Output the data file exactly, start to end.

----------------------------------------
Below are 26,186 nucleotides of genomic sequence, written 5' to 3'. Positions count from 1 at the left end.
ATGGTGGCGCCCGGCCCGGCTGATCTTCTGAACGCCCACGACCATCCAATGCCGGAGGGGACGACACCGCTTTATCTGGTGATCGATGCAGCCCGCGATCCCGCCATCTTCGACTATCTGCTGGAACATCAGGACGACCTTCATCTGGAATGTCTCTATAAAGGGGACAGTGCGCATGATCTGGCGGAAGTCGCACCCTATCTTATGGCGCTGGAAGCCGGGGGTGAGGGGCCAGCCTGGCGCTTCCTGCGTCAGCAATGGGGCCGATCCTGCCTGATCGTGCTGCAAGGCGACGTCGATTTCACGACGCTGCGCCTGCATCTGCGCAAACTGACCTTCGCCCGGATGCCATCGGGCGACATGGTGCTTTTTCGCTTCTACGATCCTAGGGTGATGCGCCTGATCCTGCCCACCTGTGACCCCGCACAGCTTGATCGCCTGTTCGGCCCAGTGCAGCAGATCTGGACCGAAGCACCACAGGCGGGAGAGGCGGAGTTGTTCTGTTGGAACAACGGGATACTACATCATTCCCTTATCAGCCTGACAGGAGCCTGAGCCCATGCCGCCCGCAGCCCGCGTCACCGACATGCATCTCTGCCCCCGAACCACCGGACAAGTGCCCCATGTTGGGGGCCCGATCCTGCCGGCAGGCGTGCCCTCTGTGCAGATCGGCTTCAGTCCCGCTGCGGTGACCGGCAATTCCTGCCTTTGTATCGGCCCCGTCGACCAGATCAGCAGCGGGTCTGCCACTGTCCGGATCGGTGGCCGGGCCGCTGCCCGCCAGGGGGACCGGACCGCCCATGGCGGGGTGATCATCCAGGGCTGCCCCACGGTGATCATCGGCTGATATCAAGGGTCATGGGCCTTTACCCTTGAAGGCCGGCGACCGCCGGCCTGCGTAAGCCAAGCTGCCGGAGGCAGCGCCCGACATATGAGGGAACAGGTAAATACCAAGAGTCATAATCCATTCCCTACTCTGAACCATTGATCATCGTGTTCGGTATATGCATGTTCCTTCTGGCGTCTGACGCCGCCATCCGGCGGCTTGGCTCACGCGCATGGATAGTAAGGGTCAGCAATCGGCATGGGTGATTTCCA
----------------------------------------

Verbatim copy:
Below are 26,186 nucleotides of genomic sequence, written 5' to 3'. Positions count from 1 at the left end.
ATGGTGGCGCCCGGCCCGGCTGATCTTCTGAACGCCCACGACCATCCAATGCCGGAGGGGACGACACCGCTTTATCTGGTGATCGATGCAGCCCGCGATCCCGCCATCTTCGACTATCTGCTGGAACATCAGGACGACCTTCATCTGGAATGTCTCTATAAAGGGGACAGTGCGCATGATCTGGCGGAAGTCGCACCCTATCTTATGGCGCTGGAAGCCGGGGGTGAGGGGCCAGCCTGGCGCTTCCTGCGTCAGCAATGGGGCCGATCCTGCCTGATCGTGCTGCAAGGCGACGTCGATTTCACGACGCTGCGCCTGCATCTGCGCAAACTGACCTTCGCCCGGATGCCATCGGGCGACATGGTGCTTTTTCGCTTCTACGATCCTAGGGTGATGCGCCTGATCCTGCCCACCTGTGACCCCGCACAGCTTGATCGCCTGTTCGGCCCAGTGCAGCAGATCTGGACCGAAGCACCACAGGCGGGAGAGGCGGAGTTGTTCTGTTGGAACAACGGGATACTACATCATTCCCTTATCAGCCTGACAGGAGCCTGAGCCCATGCCGCCCGCAGCCCGCGTCACCGACATGCATCTCTGCCCCCGAACCACCGGACAAGTGCCCCATGTTGGGGGCCCGATCCTGCCGGCAGGCGTGCCCTCTGTGCAGATCGGCTTCAGTCCCGCTGCGGTGACCGGCAATTCCTGCCTTTGTATCGGCCCCGTCGACCAGATCAGCAGCGGGTCTGCCACTGTCCGGATCGGTGGCCGGGCCGCTGCCCGCCAGGGGGACCGGACCGCCCATGGCGGGGTGATCATCCAGGGCTGCCCCACGGTGATCATCGGCTGATATCAAGGGTCATGGGCCTTTACCCTTGAAGGCCGGCGACCGCCGGCCTGCGTAAGCCAAGCTGCCGGAGGCAGCGCCCGACATATGAGGGAACAGGTAAATACCAAGAGTCATAATCCATTCCCTACTCTGAACCATTGATCATCGTGTTCGGTATATGCATGTTCCTTCTGGCGTCTGACGCCGCCATCCGGCGGCTTGGCTCACGCGCATGGATAGTAAGGGTCAGCAATCGGCATGGGTGATTTCCA